On July 11, 1969, five days before the NASA launch of Apollo 11 for its historic flight to the moon, British radio listeners were captivated by another moon-bound flight featuring an astronaut named Major Tom. Unlike the Apollo mission, the hero's fate was grim, but the single which spun his tale, "Space Oddity," would not only launch the career of one of rock's most influential musicians, but also, according to Jason Heller's new book Strange Stars: David Bowie, Pop Music, and the Decade Sci-Fi Exploded, a subgenre of music that flourished in the 1970s: sci-fi rock.
Inspired by the leading science fiction writers of the 1940s and '50s, sci-fi rock created some of the most indelible sounds of the decade. More than any musician, British rocker David Bowie singlehandedly defined the subgenre, with his sexually charged chameleonic stage personas and sci-fi themed albums Ziggy Stardust and the Spiders from Mars (1972) and Diamond Dogs (1974). Heller, however, contends that a long tradition of artists in all genres expanded on and developed themes that referenced science fiction.
Few rock journals acknowledge this influence. Even the SF community has failed to bridge the gap. In his introduction to the book, Heller states that only rarely did the Hugo Awards extend recognition to pop music. In fact, the only time an album was nominated for a Hugo was in 1971, for Paul Kantner and Jefferson Starship's Blows Against the Empire. And, as Heller writes, conversations about artists, like Bowie, who explicitly wrote science fiction "swiftly pivoted to something else––as if a thorough analysis of sci-fi's influence on music was either tangential or trivial." As an exhaustive compendium of artists who drew on science fiction, both lyrically and sonically, Strange Stars does an admirable job of correcting this oversight. Heller, a Hugo-Award nominee (Taft 2012 ) and contributor to Rolling Stone and Pitchfork, brings both a historical context and a fresh eye to the material.
The book sets the stage in the fifties and sixties before the release of "Space Oddity," when rock and jazz were taking more challenging musical paths. As early as the 1950s, jazz bandleader Sun Ra and His Arkestra was experimenting with free-form jazz, a black cosmology, and space-age themes with album titles like The Nubians of Plutonia (recorded 1958-9, released 1966) and We Travel the Space Ways (1967). Countercultural musicians, inspired by writers like Arthur C. Clarke, Theodore Sturgeon, and Robert Heinlein, and TV shows such as Star Trek, The Quatermass Experiment, and Doctor Who, also began littering SF references into their music. Zager and Evans's "In the Year 2525," Crosby, Stills and Nash's "Wooden Ships," and Jimi Hendrix's breakthrough hit "Purple Haze," which was inspired by a line in George Stewart's classic sci-fi novel Earth Abides (1949), are a few examples. But it was with the release of "Space Oddity" in the summer of 1969, to capitalize on the moon launch, that a nascent subgenre in pop music properly began.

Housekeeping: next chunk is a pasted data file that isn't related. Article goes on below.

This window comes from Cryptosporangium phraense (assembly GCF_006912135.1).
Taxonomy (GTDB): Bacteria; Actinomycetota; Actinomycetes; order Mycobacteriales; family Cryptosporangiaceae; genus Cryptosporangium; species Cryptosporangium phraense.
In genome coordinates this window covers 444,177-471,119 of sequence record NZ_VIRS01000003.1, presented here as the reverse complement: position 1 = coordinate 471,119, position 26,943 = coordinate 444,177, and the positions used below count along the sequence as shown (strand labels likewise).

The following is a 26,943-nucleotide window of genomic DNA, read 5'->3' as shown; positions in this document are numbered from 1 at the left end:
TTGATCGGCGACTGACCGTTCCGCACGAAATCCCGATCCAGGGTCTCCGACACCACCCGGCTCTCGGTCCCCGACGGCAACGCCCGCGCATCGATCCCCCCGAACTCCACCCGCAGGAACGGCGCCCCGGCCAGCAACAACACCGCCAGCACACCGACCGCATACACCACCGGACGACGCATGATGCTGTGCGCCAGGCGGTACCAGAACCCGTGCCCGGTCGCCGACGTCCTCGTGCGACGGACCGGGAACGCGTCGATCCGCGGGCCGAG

Along with the Apollo 11 landing, another cultural moment in 1969 lit this fuse: Stanley Kubrick's 2001: A Space Odyssey. Adapted by Clarke from his short story "The Sentinel," A Space Odyssey was a watershed event in cinematic achievement. Audiences were wowed by its innovative special effects and themes of space travel, the mysteries of the universe, and alien encounters. For young people, the appeal had a lot to do with its trippy, LSD-induced effects; but musicians, who were already turning to SF for musical inspiration, were also deeply moved by the film. Singer David Crosby, a fan of the film's source, even attempted to get one of his songs, "Space Odyssey," onto the soundtrack (Kubrick instead turned to classical music, most famously Richard Strauss's “Also sprach Zarathustra”).
A Space Odyssey, however, had a far greater impact on Bowie. As Heller’s book tells it: "[It] wasn't simply the next psychedelic craze to Bowie. It called to him. Sci-fi was in his blood." Heller no doubt overdramatizes the point, but he isn't far from the truth either. While rockers like Paul Kantner, Hendrix, or Crosby limited their SF references to their music, Bowie embodied it in everything from costumes and elaborate stage sets to the dynamic personae he shed like snakeskin as he took on new thematic incarnations (not unlike a certain titular time-travelling hero, whose regenerations also signal a change in tone and direction). However, his immersion into science fiction didn't happen until after he spent years struggling to find his voice. Early singles like "I'm Not Losing Sleep," which he recorded for Pye Records in 1966, are remarkable only in that they were written by Bowie at all and certainly don't portend the huge impact he'd have on the music scene three years later. So Heller's albeit hyperbolic exclamation is dead-on. It also argues a point he hammers throughout the book: how revolutionary Bowie's "Space Oddity" would be in the history of both rock and science-fiction.
Plaintive and haunting, with lyrics about the doomed Major Tom's fears of loneliness and death, "Space Oddity" offered a more existential take on space travel just as the world was awestruck over the optimistic hype of the moon landing. Inexplicably, the BBC played the song over their broadcast of NASA's launch. Heller speculates that the single might have been influenced by another BBC broadcast, an adaptation of Clifford D. Simak's 1951 short story "You'll Never Go Home Alone," retitled "Beach Head" for the anthology series Out of the Unknown. He doesn't offer any proof of correlation outside of the fact that the short film aired while Bowie began recording a demo for the song, but the story's themes––an astronaut suffers a mental breakdown while in space––bears more than a passing resemblance to Major Tom's fate. Bowie, who grew up reading Sturgeon, Heinlein (particularly Starman Jones ), Isaac Asimov, and Ray Bradbury, was nonetheless also taking the first tentative steps in drawing on his childhood influences.